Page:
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Question:

My condition and history are complicated and high risk. Can you advise me how to proceed? 

I am a 67-year-old obese woman. My biological father and brother died of heart disease in their 60's. My mother died of congestive heart failure at 86. My mother's family also has a hereditary history of high blood pressure and high cholesterol, despite diet and exercise. As such, I have been on a statin, high blood pressure medication and baby aspirin for a number of years. The previous mentioned areas are under control. I eat a good diet and I have lost 60 pounds.

Unfortunately, during the past two years, I have been slowly losing the use of my legs and I can no longer walk without the use of a walker. I can only walk short distances before my legs give way. This eliminates most exercise, so my weight loss has stopped. I have been to many doctors and have had many tests, but no one has yet determined what is wrong with me.

I see a cardiologist yearly and have a stress test [now, a nuclear stress test]. He simply tells me that things are the same, but he does not define what the same is. In the past few months, I have developed constant chests pains while sitting and shortness of breath while moving. My doctor seems to dismiss these symptoms. I did not have them before I lost the weight. I want him to perform a catheterization on me as I cannot believe that I don't have heart problems. I realize that this is a risky procedure, but I would prefer warding off a stroke. Your thoughts?

submitted by Rose from Reisterstown, Maryland on 2/8/2014

Answer:

Deborah Meyers, MDby Texas Heart Institute cardiologist, Deborah E. Meyers, MD  

Rose,
I wanted to get back to you on your rather complicated situation. It is clear that you are very worried and are feeling very alone in your current situation. Let me summarize a bit. 

You are 67 and have a strong family history of heart disease and heart failure. You seem to have a number of risk factors for these problems yourself including family history, obesity, hypertension and elevated cholesterol . You and your doctor both agree that you are on good medications. You have even achieved a good weight loss. But despite this you now have developed new symptoms. You cannot walk- this may or not be related to your other problems. You have constant  chest pain and shortness of breath which seems to be increasing or of relatively recent onset, despite the medications and the weight loss.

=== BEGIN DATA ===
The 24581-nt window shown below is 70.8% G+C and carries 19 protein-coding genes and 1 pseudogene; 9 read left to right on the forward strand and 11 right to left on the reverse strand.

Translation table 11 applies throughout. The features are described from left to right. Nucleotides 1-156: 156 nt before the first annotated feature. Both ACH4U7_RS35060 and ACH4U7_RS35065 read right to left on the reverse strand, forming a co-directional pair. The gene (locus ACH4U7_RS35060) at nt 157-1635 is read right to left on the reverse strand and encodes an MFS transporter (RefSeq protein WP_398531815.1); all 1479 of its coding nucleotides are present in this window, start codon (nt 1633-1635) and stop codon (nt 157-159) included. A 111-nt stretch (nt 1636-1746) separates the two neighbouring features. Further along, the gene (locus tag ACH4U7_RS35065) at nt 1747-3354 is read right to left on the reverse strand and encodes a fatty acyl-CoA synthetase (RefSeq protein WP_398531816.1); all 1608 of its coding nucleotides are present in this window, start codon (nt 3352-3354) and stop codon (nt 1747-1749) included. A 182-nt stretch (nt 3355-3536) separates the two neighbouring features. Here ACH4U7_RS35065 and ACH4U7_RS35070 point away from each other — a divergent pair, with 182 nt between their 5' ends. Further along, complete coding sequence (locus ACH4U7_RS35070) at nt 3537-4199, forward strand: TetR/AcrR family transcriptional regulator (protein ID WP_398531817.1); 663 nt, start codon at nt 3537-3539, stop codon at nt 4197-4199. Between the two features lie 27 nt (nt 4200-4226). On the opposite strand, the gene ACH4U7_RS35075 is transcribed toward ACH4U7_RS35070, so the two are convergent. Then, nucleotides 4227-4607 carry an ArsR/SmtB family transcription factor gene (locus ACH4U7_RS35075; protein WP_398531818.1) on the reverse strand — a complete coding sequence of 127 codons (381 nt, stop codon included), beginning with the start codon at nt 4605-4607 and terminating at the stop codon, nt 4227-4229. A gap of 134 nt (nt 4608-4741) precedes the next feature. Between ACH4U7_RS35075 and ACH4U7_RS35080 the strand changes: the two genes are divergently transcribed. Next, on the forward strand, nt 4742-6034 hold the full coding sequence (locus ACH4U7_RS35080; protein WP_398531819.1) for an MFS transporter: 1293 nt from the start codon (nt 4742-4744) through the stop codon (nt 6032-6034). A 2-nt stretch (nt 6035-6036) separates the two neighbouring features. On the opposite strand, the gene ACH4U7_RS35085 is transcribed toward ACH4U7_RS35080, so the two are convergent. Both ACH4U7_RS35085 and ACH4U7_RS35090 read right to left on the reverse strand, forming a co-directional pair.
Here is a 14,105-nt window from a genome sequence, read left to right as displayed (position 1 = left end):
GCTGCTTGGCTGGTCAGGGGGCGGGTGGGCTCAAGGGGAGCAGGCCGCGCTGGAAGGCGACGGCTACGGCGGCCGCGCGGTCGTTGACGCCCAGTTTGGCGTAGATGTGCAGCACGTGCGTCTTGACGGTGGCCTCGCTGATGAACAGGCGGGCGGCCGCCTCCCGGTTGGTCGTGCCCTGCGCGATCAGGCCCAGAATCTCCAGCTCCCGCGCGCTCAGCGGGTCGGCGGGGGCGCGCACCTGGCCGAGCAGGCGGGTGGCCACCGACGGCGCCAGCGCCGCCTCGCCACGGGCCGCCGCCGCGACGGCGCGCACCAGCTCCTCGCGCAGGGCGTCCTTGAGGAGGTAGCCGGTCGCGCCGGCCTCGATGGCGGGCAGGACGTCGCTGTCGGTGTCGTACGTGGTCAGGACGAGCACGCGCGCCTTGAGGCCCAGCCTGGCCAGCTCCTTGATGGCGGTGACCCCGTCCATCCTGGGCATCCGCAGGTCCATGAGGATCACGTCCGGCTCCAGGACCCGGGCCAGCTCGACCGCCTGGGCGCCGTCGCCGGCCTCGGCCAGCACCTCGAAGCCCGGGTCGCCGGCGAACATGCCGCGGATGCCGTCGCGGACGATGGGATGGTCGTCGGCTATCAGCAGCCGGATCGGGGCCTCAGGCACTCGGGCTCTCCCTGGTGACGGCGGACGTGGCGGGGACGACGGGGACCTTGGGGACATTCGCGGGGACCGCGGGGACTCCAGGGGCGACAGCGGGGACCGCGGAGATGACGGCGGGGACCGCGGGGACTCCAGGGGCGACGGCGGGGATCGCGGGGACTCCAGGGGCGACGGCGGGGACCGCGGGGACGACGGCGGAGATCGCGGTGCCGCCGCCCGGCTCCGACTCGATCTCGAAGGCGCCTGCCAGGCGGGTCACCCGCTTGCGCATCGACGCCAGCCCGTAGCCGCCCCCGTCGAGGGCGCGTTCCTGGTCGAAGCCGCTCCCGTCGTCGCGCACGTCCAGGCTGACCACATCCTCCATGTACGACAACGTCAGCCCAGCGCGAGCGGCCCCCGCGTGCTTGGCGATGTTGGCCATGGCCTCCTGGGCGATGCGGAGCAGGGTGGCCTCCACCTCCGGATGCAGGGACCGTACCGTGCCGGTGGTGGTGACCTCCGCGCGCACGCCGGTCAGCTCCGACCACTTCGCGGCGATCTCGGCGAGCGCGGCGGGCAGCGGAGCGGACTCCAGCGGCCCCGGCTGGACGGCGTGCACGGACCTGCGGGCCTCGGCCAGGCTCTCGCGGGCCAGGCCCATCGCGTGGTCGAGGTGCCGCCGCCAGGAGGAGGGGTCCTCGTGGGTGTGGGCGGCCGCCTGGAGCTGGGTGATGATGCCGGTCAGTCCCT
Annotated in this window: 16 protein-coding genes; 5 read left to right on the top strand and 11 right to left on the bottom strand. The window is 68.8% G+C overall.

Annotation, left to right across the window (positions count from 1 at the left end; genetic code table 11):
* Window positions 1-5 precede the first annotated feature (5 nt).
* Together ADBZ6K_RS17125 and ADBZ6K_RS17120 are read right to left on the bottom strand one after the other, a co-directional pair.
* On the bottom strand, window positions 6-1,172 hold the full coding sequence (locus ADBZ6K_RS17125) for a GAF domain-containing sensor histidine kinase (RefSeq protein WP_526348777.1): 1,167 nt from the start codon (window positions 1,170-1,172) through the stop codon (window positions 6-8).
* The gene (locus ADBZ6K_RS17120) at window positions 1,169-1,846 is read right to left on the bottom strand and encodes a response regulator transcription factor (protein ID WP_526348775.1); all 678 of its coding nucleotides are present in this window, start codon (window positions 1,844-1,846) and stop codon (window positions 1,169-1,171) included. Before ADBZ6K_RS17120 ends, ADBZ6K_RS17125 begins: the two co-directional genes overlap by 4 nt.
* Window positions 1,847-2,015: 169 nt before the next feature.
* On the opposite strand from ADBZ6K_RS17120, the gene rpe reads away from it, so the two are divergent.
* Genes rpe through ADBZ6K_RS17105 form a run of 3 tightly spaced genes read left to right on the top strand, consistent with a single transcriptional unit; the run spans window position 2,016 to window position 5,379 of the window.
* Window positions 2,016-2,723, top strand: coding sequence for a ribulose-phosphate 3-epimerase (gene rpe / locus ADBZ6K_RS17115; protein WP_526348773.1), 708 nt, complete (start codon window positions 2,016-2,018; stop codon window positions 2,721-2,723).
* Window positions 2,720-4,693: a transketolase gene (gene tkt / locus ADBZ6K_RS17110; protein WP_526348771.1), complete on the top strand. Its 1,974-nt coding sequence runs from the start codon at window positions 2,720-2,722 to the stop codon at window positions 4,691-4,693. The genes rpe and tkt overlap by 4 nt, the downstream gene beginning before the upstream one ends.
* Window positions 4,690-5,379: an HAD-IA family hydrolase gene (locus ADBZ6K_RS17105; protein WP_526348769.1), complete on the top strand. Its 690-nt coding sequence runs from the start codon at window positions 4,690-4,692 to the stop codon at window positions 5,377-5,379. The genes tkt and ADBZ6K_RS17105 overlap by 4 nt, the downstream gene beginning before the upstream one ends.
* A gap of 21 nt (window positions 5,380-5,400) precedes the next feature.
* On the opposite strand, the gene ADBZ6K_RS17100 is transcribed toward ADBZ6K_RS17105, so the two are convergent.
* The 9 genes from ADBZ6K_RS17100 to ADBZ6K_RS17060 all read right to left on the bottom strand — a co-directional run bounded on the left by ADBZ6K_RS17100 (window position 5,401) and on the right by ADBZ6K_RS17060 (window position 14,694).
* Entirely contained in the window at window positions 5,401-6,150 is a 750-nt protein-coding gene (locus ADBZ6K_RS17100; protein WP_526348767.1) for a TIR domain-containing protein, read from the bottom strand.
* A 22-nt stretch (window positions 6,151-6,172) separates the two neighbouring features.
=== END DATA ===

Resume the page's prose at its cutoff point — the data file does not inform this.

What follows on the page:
Your stress test showed no changes. You feel that your doctor has dismissed your symptoms and your concerns. 

I am of the opinion that you may need to consider a few different options: Option 1) meet with your current doctor and tell him or her that you are worried  and that your symptoms are worsening despite the reassuring tests. Ask what your options are for further diagnosis of your symptoms.  Whether or not you choose  to have this conversation depends on your level of comfort with the doctor, and your level of comfort having a slightly confronting conversation at a time where you are not feeling the best. Your concern is not something you need to apologize for in any case.  Option 2) obtain copies of your test results and get a second opinion from another doctor that may be more open to addressing your symptoms afresh. 

We doctors are here to help you.  You have to be comfortable that you are being taken seriously and that your concerns are being addressed. Like in any relationship, things can go awry. Your job right now is to look after yourself the best that you can. 

Lastly, cardiac catheterization is a diagnostic test and the risk of stroke is small.  This test could potentially help define blockages in the arteries that may be missed on a standard stress test. I don't know what your weight is but at some centers with expertise,  diagnostic angiography can be done via the artery in your wrist and for very obese individuals this can be an easier approach. To further  clarify: This test will not "ward off a stroke" but can serve to  define any arterial disease and can measure pressures in the heart which can be helpful in defining reasons for your shortness of breath.  

I wish you all the best,   

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Updated February 2014
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Texas Heart Institute Heart Information Center
Through this community outreach program, staff members of the Texas Heart Institute (THI) provide educational information related to the prevention, diagnosis, and treatment of cardiovascular disease. It is not the intention of THI to provide specific medical advice, but rather to provide users with information to better understand their health and their diagnosed disorders. Specific medical advice will not be provided and THI urges you to visit a qualified physician for diagnosis and for answers to your questions.
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